Imagine this for a moment:
You’re in a small, candle-lit Roman trattoria. Your lover is sitting across from you. Wine glasses and half-eaten bowls of pasta crowd your table.
What are you wearing?
Probably something nice, right?
Well, what if I told you this mental image I painted for you was a scene from my honeymoon a few years ago? And what if I told you I was wearing a t-shirt with a hat-wearing alligator playing a saxophone and “New Orleans” written in comic-sans across the front?
Not exactly what you pictured, eh?
You were thinking something more like a simple, relaxed suit. A balance between formal and informal. Something sharp enough to look classy, but comfortable enough to jump on a vespa and ride into the night.
Yeah, well, I didn’t know about Bluffworks at the time.
(Now you’re saying “sure, you didn’t know about Bluffworks. But why’d you wear a shirt with an alligator playing the sax?” Let’s just say a giant bottle of olive oil exploded in my backpack and destroyed everything I owned. Except that stupid shirt.)
Bluffworks gave me the chance to try out their Gramercy suit, plus their dress-shirts, chinos, and tees.
I’m no stranger to performance menswear brands, so they know I won’t go easy on them. Still, they were confident I’d love everything they sent along.
Read on to see if they were right.
What Is Bluffworks?
Bluffworks aim to make clothes that can fit in with the fashion of New York City, but hold up in the toughest travel scenarios.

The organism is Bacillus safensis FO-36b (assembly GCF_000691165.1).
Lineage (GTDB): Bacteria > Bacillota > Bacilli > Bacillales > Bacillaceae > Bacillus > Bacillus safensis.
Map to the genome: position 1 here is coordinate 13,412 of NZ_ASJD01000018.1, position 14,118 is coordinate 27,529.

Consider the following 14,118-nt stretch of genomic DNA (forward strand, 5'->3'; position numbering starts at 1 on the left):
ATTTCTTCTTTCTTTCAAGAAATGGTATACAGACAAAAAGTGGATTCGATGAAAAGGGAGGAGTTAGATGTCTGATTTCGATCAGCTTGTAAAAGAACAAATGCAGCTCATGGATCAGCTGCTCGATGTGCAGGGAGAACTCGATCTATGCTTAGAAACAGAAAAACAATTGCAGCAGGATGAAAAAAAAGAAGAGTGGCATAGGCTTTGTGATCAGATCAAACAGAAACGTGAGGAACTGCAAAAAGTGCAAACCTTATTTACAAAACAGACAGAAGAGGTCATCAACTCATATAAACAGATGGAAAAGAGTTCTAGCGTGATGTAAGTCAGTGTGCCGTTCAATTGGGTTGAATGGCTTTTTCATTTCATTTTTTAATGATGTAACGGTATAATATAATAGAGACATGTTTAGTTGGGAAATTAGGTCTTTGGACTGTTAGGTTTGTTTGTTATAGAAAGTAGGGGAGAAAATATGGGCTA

Since 2012, the brand has been adding performance menswear staples to their collection. Bluffworks started their journey with performance chinos, but they offer so much more now.
And it all started with the founder, Stefan Lobel. He’d spent a lot of time travelling throughout Asia, and after a few days soaking in regular cotton clothes, Stefan saw the appeal of performance fabrics.
Upon returning to NYC, Lobel had the desire to bring the sweat-wicking, stain-fighting, stretchy comfort of technical fabrics to everyday office attire.
So he designed a pair of pants.
They were a big hit—even gaining the backing of Shark Tank star Barbara Corcoran.
Since then, Bluffworks has added jeans, trousers, t-shirts, dress-shirts, polos, vests, jackets, and blazers. Oh yeah, and a whole women’s line.
Like I said, my closet is filled with performance menswear brands that are aiming for a similar style as Bluffworks.
They were so confident in their clothes, they sent me some of their bestsellers to try:
I’ve been rocking all of it for three weeks and my verdict is in.